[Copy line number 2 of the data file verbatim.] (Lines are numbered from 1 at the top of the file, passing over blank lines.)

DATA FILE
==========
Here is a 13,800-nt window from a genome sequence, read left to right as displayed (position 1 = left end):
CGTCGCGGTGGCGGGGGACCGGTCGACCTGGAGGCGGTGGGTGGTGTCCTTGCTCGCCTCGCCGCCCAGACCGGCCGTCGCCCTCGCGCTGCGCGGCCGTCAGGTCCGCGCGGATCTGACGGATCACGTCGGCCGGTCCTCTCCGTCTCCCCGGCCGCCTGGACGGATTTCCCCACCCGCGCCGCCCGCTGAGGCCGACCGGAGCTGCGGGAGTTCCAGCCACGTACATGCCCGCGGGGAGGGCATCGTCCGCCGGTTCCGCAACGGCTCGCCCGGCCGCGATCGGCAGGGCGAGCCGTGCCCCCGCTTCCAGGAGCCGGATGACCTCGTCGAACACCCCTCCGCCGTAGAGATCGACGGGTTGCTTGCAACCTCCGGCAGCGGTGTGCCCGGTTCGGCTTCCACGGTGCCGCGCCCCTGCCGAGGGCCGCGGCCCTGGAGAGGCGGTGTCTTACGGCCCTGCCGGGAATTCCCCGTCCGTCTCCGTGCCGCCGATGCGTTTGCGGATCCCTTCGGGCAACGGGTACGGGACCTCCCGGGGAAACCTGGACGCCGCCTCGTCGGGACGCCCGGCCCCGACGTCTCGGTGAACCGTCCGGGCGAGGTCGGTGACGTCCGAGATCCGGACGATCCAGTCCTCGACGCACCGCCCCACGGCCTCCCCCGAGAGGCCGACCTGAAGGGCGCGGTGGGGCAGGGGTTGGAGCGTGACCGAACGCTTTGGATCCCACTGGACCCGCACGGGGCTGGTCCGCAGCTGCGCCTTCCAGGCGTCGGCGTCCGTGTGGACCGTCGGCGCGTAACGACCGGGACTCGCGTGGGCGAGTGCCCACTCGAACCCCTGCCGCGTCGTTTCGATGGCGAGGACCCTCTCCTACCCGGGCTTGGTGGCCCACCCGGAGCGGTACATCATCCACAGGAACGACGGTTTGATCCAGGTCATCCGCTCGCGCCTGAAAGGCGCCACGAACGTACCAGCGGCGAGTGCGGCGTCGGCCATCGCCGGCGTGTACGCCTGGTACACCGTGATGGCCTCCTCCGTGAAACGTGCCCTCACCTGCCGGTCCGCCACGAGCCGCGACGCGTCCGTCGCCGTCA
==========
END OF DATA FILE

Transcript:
CGTCGCGGTGGCGGGGGACCGGTCGACCTGGAGGCGGTGGGTGGTGTCCTTGCTCGCCTCGCCGCCCAGACCGGCCGTCGCCCTCGCGCTGCGCGGCCGTCAGGTCCGCGCGGATCTGACGGATCACGTCGGCCGGTCCTCTCCGTCTCCCCGGCCGCCTGGACGGATTTCCCCACCCGCGCCGCCCGCTGAGGCCGACCGGAGCTGCGGGAGTTCCAGCCACGTACATGCCCGCGGGGAGGGCATCGTCCGCCGGTTCCGCAACGGCTCGCCCGGCCGCGATCGGCAGGGCGAGCCGTGCCCCCGCTTCCAGGAGCCGGATGACCTCGTCGAACACCCCTCCGCCGTAGAGATCGACGGGTTGCTTGCAACCTCCGGCAGCGGTGTGCCCGGTTCGGCTTCCACGGTGCCGCGCCCCTGCCGAGGGCCGCGGCCCTGGAGAGGCGGTGTCTTACGGCCCTGCCGGGAATTCCCCGTCCGTCTCCGTGCCGCCGATGCGTTTGCGGATCCCTTCGGGCAACGGGTACGGGACCTCCCGGGGAAACCTGGACGCCGCCTCGTCGGGACGCCCGGCCCCGACGTCTCGGTGAACCGTCCGGGCGAGGTCGGTGACGTCCGAGATCCGGACGATCCAGTCCTCGACGCACCGCCCCACGGCCTCCCCCGAGAGGCCGACCTGAAGGGCGCGGTGGGGCAGGGGTTGGAGCGTGACCGAACGCTTTGGATCCCACTGGACCCGCACGGGGCTGGTCCGCAGCTGCGCCTTCCAGGCGTCGGCGTCCGTGTGGACCGTCGGCGCGTAACGACCGGGACTCGCGTGGGCGAGTGCCCACTCGAACCCCTGCCGCGTCGTTTCGATGGCGAGGACCCTCTCCTACCCGGGCTTGGTGGCCCACCCGGAGCGGTACATCATCCACAGGAACGACGGTTTGATCCAGGTCATCCGCTCGCGCCTGAAAGGCGCCACGAACGTACCAGCGGCGAGTGCGGCGTCGGCCATCGCCGGCGTGTACGCCTGGTACACCGTGATGGCCTCCTCCGTGAAACGTGCCCTCACCTGCCGGTCCGCCACGAGCCGCGACGCGTCCGTCGCCGTCA